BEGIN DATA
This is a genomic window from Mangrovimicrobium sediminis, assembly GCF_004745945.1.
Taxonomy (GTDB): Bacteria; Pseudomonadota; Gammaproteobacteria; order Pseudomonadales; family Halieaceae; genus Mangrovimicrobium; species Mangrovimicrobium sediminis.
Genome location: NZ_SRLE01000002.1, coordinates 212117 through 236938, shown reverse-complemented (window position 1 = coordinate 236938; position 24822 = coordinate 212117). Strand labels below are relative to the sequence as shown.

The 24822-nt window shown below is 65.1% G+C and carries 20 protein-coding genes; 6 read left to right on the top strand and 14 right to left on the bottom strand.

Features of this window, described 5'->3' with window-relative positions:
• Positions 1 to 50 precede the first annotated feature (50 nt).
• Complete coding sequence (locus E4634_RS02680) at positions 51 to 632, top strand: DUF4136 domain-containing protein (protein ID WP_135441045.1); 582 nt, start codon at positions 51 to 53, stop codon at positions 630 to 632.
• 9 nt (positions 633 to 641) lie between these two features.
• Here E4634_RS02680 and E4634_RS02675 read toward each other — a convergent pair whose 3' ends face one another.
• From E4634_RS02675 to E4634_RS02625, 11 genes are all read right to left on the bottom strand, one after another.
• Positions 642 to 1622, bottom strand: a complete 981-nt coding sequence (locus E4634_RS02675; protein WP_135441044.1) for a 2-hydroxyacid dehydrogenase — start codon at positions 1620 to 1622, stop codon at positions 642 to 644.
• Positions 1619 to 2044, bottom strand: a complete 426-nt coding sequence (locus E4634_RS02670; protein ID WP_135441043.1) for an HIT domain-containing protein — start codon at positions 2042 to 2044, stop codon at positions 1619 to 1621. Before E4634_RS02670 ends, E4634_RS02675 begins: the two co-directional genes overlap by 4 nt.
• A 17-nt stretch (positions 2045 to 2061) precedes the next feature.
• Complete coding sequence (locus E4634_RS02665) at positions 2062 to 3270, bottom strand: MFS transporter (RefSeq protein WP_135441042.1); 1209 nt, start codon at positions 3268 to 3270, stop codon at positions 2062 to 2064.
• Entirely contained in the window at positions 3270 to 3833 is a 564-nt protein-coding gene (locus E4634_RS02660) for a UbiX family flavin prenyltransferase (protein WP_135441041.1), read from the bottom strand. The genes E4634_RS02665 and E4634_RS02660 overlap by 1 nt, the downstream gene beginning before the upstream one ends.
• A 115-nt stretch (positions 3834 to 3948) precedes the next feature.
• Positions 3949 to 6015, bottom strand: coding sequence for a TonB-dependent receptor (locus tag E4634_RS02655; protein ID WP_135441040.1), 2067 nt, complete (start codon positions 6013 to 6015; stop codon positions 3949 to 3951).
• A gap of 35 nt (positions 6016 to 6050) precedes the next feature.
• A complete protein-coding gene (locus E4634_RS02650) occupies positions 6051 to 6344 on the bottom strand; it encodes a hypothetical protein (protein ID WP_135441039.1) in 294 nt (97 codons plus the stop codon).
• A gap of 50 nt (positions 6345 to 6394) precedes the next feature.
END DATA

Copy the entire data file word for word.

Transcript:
This is a genomic window from Mangrovimicrobium sediminis, assembly GCF_004745945.1.
Taxonomy (GTDB): Bacteria; Pseudomonadota; Gammaproteobacteria; order Pseudomonadales; family Halieaceae; genus Mangrovimicrobium; species Mangrovimicrobium sediminis.
Genome location: NZ_SRLE01000002.1, coordinates 212117 through 236938, shown reverse-complemented (window position 1 = coordinate 236938; position 24822 = coordinate 212117). Strand labels below are relative to the sequence as shown.

The 24822-nt window shown below is 65.1% G+C and carries 20 protein-coding genes; 6 read left to right on the top strand and 14 right to left on the bottom strand.

Features of this window, described 5'->3' with window-relative positions:
• Positions 1 to 50 precede the first annotated feature (50 nt).
• Complete coding sequence (locus E4634_RS02680) at positions 51 to 632, top strand: DUF4136 domain-containing protein (protein ID WP_135441045.1); 582 nt, start codon at positions 51 to 53, stop codon at positions 630 to 632.
• 9 nt (positions 633 to 641) lie between these two features.
• Here E4634_RS02680 and E4634_RS02675 read toward each other — a convergent pair whose 3' ends face one another.
• From E4634_RS02675 to E4634_RS02625, 11 genes are all read right to left on the bottom strand, one after another.
• Positions 642 to 1622, bottom strand: a complete 981-nt coding sequence (locus E4634_RS02675; protein WP_135441044.1) for a 2-hydroxyacid dehydrogenase — start codon at positions 1620 to 1622, stop codon at positions 642 to 644.
• Positions 1619 to 2044, bottom strand: a complete 426-nt coding sequence (locus E4634_RS02670; protein ID WP_135441043.1) for an HIT domain-containing protein — start codon at positions 2042 to 2044, stop codon at positions 1619 to 1621. Before E4634_RS02670 ends, E4634_RS02675 begins: the two co-directional genes overlap by 4 nt.
• A 17-nt stretch (positions 2045 to 2061) precedes the next feature.
• Complete coding sequence (locus E4634_RS02665) at positions 2062 to 3270, bottom strand: MFS transporter (RefSeq protein WP_135441042.1); 1209 nt, start codon at positions 3268 to 3270, stop codon at positions 2062 to 2064.
• Entirely contained in the window at positions 3270 to 3833 is a 564-nt protein-coding gene (locus E4634_RS02660) for a UbiX family flavin prenyltransferase (protein WP_135441041.1), read from the bottom strand. The genes E4634_RS02665 and E4634_RS02660 overlap by 1 nt, the downstream gene beginning before the upstream one ends.
• A 115-nt stretch (positions 3834 to 3948) precedes the next feature.
• Positions 3949 to 6015, bottom strand: coding sequence for a TonB-dependent receptor (locus tag E4634_RS02655; protein ID WP_135441040.1), 2067 nt, complete (start codon positions 6013 to 6015; stop codon positions 3949 to 3951).
• A gap of 35 nt (positions 6016 to 6050) precedes the next feature.
• A complete protein-coding gene (locus E4634_RS02650) occupies positions 6051 to 6344 on the bottom strand; it encodes a hypothetical protein (protein ID WP_135441039.1) in 294 nt (97 codons plus the stop codon).
• A gap of 50 nt (positions 6345 to 6394) precedes the next feature.